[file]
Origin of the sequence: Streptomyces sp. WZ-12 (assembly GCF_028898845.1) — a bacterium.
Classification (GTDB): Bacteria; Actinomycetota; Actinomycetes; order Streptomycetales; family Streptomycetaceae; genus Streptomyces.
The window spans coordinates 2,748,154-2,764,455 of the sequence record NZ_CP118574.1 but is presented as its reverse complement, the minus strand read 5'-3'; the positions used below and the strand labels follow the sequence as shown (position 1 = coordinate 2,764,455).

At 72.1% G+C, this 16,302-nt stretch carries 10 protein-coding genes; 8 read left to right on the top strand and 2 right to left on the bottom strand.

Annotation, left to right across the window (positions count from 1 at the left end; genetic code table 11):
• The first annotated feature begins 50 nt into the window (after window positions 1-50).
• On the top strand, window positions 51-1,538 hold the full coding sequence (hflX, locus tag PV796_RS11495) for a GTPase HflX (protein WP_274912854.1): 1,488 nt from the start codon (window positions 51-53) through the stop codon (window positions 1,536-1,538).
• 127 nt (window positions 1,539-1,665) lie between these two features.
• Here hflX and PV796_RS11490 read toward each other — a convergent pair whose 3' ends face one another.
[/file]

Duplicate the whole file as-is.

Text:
Origin of the sequence: Streptomyces sp. WZ-12 (assembly GCF_028898845.1) — a bacterium.
Classification (GTDB): Bacteria; Actinomycetota; Actinomycetes; order Streptomycetales; family Streptomycetaceae; genus Streptomyces.
The window spans coordinates 2,748,154-2,764,455 of the sequence record NZ_CP118574.1 but is presented as its reverse complement, the minus strand read 5'-3'; the positions used below and the strand labels follow the sequence as shown (position 1 = coordinate 2,764,455).

At 72.1% G+C, this 16,302-nt stretch carries 10 protein-coding genes; 8 read left to right on the top strand and 2 right to left on the bottom strand.

Annotation, left to right across the window (positions count from 1 at the left end; genetic code table 11):
• The first annotated feature begins 50 nt into the window (after window positions 1-50).
• On the top strand, window positions 51-1,538 hold the full coding sequence (hflX, locus tag PV796_RS11495) for a GTPase HflX (protein WP_274912854.1): 1,488 nt from the start codon (window positions 51-53) through the stop codon (window positions 1,536-1,538).
• 127 nt (window positions 1,539-1,665) lie between these two features.
• Here hflX and PV796_RS11490 read toward each other — a convergent pair whose 3' ends face one another.